Electronic gaming and psychosocial adjustment

Publication type

Journal Article


Publication date

September 4, 2014


BACKGROUND AND OBJECTIVES: The rise of electronic games has
driven both concerns and hopes regarding their potential to influence
young people. Existing research identifies a series of isolated positive
and negative effects, yet no research to date has examined the balance
of these potential effects in a representative sample of children and
adolescents. The objective of this study was to explore how time spent
playing electronic games accounts for significant variation in positive
and negative psychosocial adjustment using a representative cohort of
children aged 10 to 15 years.
METHODS: A large sample of children and adolescents aged 10 to 15
years completed assessments of psychosocial adjustment and
reported typical daily hours spent playing electronic games. Relations
between different levels of engagement and indicators of positive and
negative psychosocial adjustment were examined, controlling for participant
age and gender and weighted for population representativeness.
RESULTS: Low levels (,1 hour daily) as well as high levels (.3 hours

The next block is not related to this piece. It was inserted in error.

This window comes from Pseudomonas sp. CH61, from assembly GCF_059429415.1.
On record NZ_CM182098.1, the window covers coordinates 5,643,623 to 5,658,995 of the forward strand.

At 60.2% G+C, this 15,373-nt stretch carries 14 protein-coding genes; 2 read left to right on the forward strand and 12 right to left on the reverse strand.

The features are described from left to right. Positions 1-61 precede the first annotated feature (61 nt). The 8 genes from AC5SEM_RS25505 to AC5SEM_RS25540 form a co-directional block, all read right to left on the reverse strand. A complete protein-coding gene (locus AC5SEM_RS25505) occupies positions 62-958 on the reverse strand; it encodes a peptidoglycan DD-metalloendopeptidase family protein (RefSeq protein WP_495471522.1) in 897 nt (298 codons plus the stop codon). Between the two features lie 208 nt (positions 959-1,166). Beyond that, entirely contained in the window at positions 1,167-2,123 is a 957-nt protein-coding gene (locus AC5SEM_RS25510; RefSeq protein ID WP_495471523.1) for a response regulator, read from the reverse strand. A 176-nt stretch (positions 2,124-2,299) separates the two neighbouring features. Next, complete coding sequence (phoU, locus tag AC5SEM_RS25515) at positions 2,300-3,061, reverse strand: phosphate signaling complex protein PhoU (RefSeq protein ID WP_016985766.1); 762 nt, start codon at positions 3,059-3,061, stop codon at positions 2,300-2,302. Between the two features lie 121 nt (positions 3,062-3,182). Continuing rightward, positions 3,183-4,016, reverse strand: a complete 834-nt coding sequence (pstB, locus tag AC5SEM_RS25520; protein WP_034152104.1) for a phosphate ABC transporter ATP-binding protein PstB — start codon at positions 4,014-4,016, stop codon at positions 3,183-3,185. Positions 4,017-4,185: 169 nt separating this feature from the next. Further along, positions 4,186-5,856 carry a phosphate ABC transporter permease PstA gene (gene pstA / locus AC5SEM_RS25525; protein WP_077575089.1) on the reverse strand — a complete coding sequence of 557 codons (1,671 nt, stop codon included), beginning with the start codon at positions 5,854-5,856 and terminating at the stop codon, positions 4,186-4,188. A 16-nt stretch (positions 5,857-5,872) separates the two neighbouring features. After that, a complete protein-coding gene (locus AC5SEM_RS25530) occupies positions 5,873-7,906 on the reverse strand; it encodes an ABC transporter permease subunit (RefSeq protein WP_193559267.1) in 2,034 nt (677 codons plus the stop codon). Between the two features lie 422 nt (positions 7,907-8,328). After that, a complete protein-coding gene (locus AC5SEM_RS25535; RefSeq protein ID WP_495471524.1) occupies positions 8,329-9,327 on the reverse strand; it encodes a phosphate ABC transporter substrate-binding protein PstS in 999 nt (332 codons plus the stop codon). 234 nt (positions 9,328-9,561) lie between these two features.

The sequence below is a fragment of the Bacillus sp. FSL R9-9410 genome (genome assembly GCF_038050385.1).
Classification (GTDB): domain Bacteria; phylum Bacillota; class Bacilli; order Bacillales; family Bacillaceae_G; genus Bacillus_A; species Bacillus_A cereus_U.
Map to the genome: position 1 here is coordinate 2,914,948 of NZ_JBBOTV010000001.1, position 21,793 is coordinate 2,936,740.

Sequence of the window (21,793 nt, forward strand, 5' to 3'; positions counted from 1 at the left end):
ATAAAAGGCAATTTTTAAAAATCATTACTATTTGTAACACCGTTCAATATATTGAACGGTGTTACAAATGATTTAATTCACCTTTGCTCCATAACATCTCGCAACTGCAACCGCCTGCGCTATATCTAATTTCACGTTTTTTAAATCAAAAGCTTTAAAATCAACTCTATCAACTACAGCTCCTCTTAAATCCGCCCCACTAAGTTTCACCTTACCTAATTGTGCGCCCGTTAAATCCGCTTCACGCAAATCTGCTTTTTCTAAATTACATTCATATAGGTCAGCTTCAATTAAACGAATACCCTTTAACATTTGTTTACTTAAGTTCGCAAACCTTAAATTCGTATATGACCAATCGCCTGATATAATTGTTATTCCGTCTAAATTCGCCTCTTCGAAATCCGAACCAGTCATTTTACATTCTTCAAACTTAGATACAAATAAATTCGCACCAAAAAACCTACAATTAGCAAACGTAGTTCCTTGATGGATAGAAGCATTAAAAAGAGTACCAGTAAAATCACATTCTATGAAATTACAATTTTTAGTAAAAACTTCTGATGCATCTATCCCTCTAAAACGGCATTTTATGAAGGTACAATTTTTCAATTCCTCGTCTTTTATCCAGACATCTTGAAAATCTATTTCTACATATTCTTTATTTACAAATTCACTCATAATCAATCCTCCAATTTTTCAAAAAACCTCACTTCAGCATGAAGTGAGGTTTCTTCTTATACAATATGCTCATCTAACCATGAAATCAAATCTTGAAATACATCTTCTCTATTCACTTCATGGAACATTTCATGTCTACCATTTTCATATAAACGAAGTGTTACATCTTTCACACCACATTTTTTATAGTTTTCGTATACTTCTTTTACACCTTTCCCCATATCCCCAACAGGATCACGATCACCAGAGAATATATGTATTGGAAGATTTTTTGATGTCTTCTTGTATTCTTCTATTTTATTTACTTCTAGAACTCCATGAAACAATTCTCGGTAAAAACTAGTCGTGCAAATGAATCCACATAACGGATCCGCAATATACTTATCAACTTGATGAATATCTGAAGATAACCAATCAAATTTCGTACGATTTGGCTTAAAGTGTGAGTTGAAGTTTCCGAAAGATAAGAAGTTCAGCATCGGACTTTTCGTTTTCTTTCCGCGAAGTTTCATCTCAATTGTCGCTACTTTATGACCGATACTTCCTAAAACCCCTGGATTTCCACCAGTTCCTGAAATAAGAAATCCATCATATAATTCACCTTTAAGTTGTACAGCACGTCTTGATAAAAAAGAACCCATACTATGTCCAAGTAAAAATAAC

daily) of game engagement was linked to key indicators of psychosocial
adjustment. Low engagement was associated with higher life
satisfaction and prosocial behavior and lower externalizing and internalizing
problems, whereas the opposite was found for high levels
of play. No effects were observed for moderate play levels when
compared with non-players.
CONCLUSIONS: The links between different levels of electronic game
engagement and psychosocial adjustment were small (,1.6% of variance)
yet statistically significant. Games consistently but not robustly
associated with children’s adjustment in both positive and negative
ways, findings that inform policy-making as well as future avenues for
research in the area.

Published in


Volume and page numbers

Volume: 134 , p.716 -722







Open Access article



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